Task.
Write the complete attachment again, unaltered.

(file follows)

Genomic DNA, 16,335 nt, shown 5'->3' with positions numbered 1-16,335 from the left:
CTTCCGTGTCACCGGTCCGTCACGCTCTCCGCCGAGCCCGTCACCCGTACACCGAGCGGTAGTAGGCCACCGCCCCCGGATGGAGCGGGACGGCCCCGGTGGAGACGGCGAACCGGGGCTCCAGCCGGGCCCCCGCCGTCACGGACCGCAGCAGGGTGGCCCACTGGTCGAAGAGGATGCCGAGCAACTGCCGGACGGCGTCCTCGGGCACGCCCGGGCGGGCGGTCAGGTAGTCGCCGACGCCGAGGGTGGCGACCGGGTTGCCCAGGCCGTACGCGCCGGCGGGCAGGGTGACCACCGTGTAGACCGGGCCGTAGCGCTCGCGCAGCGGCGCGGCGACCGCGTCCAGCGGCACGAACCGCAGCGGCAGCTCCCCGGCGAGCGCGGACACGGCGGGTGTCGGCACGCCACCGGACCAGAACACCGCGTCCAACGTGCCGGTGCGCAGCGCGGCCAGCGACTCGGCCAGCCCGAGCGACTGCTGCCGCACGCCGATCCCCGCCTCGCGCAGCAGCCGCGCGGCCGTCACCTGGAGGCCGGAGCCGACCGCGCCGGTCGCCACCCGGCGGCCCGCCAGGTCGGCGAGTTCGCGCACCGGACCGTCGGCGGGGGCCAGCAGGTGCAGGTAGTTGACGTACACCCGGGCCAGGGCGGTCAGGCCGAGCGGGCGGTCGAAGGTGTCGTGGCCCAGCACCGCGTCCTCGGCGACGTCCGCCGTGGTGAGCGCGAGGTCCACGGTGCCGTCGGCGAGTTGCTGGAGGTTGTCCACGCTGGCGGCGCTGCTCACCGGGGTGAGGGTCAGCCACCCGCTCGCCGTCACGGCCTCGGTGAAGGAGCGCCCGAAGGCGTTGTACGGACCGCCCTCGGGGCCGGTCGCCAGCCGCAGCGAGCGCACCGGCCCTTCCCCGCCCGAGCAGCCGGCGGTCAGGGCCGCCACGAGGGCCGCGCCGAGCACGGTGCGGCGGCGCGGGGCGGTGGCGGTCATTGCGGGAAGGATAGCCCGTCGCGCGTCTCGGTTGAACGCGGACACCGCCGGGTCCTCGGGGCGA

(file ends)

Genomic DNA, 16,335 nt, shown 5'->3' with positions numbered 1-16,335 from the left:
CTTCCGTGTCACCGGTCCGTCACGCTCTCCGCCGAGCCCGTCACCCGTACACCGAGCGGTAGTAGGCCACCGCCCCCGGATGGAGCGGGACGGCCCCGGTGGAGACGGCGAACCGGGGCTCCAGCCGGGCCCCCGCCGTCACGGACCGCAGCAGGGTGGCCCACTGGTCGAAGAGGATGCCGAGCAACTGCCGGACGGCGTCCTCGGGCACGCCCGGGCGGGCGGTCAGGTAGTCGCCGACGCCGAGGGTGGCGACCGGGTTGCCCAGGCCGTACGCGCCGGCGGGCAGGGTGACCACCGTGTAGACCGGGCCGTAGCGCTCGCGCAGCGGCGCGGCGACCGCGTCCAGCGGCACGAACCGCAGCGGCAGCTCCCCGGCGAGCGCGGACACGGCGGGTGTCGGCACGCCACCGGACCAGAACACCGCGTCCAACGTGCCGGTGCGCAGCGCGGCCAGCGACTCGGCCAGCCCGAGCGACTGCTGCCGCACGCCGATCCCCGCCTCGCGCAGCAGCCGCGCGGCCGTCACCTGGAGGCCGGAGCCGACCGCGCCGGTCGCCACCCGGCGGCCCGCCAGGTCGGCGAGTTCGCGCACCGGACCGTCGGCGGGGGCCAGCAGGTGCAGGTAGTTGACGTACACCCGGGCCAGGGCGGTCAGGCCGAGCGGGCGGTCGAAGGTGTCGTGGCCCAGCACCGCGTCCTCGGCGACGTCCGCCGTGGTGAGCGCGAGGTCCACGGTGCCGTCGGCGAGTTGCTGGAGGTTGTCCACGCTGGCGGCGCTGCTCACCGGGGTGAGGGTCAGCCACCCGCTCGCCGTCACGGCCTCGGTGAAGGAGCGCCCGAAGGCGTTGTACGGACCGCCCTCGGGGCCGGTCGCCAGCCGCAGCGAGCGCACCGGCCCTTCCCCGCCCGAGCAGCCGGCGGTCAGGGCCGCCACGAGGGCCGCGCCGAGCACGGTGCGGCGGCGCGGGGCGGTGGCGGTCATTGCGGGAAGGATAGCCCGTCGCGCGTCTCGGTTGAACGCGGACACCGCCGGGTCCTCGGGGCGA